Some Thoughts on Lars, his family, and his relationship with Sadie
This is Lars’s house. His parents are very into handmade crafts they saw on Pinterest. On the other hand, the room they let their son stay in still looks like and has the objects of an attic (Christmas lights, boxes, coats). Knowing Lars, he probably didn’t want knick-knacks and rainbows in his room.
His parents clearly care about him, though. They don’t suppress his personality. His mother even bought him the heart plugs.
I feel their family is one that’s stopped being on the same page some time ago. It’s a sharp contrast to Sour Cream’s family, who regularly communicates even though they don’t always agree. Lars’s family doesn’t seem to engage with each other on a level that both parties are comfortable with or understand. Can you imagine the breakfast scene but with Lars sitting there instead of Steven?
His parents see Lars as the person Lars wants to be, not as the real Lars. They see the tough, cool guy. They believe this so much that they’re not surprised he’s breaking into people’s houses as a burglar.
Lars is starved for the affirmation of his peers. With parents who see their son in town and immediately saying, “Let’s follow him!” you can sort of see how most of his childhood was. And we look back at the handicrafts and the general aesthetic of his house and his parents and we know that’s not the image he himself wants to project.
I’m not defending Lars, just trying to explain why he doesn’t want people to know about his parents, and why we’ve never seen them before.Their personalities just clash, most families do. The problem here is that they’re not making efforts to reach each other, or those efforts are taken at face value.
When Steven gave Lars’s parents the answer they wanted to hear, that was that. They didn’t question him or ask what was wrong or anything. In the same way, I can imagine that when Lars’s parents got him what he wanted, that was it as well.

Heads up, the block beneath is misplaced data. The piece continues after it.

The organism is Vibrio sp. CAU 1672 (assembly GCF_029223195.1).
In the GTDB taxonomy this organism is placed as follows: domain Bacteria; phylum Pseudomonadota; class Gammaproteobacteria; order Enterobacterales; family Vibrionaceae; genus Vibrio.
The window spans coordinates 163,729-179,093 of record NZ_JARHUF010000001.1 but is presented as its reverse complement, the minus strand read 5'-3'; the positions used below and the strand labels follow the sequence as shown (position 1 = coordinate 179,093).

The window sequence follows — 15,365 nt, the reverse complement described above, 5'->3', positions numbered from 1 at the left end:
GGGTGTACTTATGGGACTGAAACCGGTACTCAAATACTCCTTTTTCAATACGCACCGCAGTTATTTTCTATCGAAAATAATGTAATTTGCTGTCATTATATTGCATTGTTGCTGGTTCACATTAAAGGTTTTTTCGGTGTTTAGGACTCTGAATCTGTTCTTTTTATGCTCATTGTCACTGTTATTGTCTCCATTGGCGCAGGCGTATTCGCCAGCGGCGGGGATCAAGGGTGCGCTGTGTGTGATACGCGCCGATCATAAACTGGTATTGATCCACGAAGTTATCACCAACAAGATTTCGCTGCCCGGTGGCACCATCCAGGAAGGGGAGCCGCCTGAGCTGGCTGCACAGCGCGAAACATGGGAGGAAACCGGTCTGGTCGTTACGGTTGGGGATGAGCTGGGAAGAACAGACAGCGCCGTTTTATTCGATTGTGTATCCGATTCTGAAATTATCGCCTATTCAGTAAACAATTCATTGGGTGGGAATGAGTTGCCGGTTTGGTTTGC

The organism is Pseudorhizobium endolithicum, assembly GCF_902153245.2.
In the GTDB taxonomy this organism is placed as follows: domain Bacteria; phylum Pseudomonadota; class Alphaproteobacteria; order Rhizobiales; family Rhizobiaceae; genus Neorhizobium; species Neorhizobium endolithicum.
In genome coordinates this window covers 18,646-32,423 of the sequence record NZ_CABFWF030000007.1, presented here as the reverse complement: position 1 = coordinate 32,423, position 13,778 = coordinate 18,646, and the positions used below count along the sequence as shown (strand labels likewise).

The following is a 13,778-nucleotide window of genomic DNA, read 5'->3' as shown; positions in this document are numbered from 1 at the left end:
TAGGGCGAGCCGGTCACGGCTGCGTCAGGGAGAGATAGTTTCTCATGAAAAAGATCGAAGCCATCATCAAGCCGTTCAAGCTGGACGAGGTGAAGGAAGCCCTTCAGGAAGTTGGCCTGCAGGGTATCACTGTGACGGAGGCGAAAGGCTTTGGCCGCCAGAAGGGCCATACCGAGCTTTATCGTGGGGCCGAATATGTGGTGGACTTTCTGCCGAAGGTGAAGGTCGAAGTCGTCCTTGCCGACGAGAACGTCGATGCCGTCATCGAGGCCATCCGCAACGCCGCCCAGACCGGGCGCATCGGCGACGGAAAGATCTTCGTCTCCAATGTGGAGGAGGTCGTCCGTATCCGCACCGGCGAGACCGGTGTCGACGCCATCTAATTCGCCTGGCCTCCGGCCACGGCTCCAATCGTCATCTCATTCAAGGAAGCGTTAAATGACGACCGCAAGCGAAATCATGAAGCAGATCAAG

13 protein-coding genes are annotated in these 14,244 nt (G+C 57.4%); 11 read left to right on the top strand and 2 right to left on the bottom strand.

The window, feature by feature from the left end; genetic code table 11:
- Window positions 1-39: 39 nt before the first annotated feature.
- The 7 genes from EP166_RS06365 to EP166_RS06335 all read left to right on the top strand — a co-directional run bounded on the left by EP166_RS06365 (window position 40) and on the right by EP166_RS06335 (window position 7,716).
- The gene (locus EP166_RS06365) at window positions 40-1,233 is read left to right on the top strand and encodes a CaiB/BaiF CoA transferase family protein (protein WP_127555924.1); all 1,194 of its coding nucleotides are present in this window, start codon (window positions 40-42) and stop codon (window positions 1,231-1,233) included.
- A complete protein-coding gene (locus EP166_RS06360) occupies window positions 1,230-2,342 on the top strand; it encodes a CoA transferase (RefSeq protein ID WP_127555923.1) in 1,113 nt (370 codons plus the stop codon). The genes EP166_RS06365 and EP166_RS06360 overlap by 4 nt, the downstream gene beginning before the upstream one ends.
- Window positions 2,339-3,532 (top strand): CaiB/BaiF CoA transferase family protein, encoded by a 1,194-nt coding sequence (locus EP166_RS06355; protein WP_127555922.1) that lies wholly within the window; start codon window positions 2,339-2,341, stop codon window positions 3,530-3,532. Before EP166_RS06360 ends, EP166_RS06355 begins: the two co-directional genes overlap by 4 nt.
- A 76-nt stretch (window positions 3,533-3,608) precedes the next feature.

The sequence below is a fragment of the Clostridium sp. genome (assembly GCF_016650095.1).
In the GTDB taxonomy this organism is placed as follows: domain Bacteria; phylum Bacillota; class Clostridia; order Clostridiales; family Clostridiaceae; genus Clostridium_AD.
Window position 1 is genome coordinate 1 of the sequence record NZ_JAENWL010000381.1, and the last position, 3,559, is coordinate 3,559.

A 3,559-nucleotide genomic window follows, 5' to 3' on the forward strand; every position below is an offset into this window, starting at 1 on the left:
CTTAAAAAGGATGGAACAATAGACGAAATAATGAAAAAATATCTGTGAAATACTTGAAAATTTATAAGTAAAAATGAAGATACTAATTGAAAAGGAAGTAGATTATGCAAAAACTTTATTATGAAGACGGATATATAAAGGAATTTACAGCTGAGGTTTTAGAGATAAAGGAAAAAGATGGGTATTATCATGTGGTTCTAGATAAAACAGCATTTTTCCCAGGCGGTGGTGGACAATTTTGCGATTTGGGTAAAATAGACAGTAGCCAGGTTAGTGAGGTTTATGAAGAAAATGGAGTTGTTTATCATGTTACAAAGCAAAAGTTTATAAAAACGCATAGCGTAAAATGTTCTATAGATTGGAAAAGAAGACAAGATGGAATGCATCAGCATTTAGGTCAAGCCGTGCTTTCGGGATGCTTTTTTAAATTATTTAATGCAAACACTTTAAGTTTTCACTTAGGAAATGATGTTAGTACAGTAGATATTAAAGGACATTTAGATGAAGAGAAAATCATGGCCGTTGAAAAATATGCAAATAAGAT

Because neither are terrible people. Lars’s parents are concerned enough to talk about his grades and his education after Lars moved out. They didn’t give him one shot and then leave him on his own.
But what are their conversations like? His father remarks it’s great that Lars didn’t even swear this time. They both are incredibly surprised by how the conversation went.
His parents know him, but don’t know him well enough. I have friends, who will immediately lash out when their parents confront them with something they’ve done “wrong” or when it’s something they don’t want to do. They sort of clam up and just stop listening to anything, even reasonable things. And from experience, it’s because deep down, they know they’re not doing well. They’re upset with themselves but also don’t want to change.
Lars knows his responsibilities and what he’s supposed to do for school, but did you see all those F’s? He’d have to change a lot about his habits and his lifestyle, and it frustrates him because he wants to do better but doesn’t want to make all those changes and everyone suddenly feels up on his case and he doesn’t know how to answer them because they’re right but he wants to put it away.
The very intentional running sentence shows that approaching it the way, I think, most parents would approach it, “What on Earth happened? Is there something wrong at school?” would make him explode. It’s a personality thing. So they take the opposite direction. Someone like Lars probably acts like he doesn’t hear anything, and then fights about it, but when he’s alone these words weigh on him and he starts to feel bad for himself, and the cycle starts again.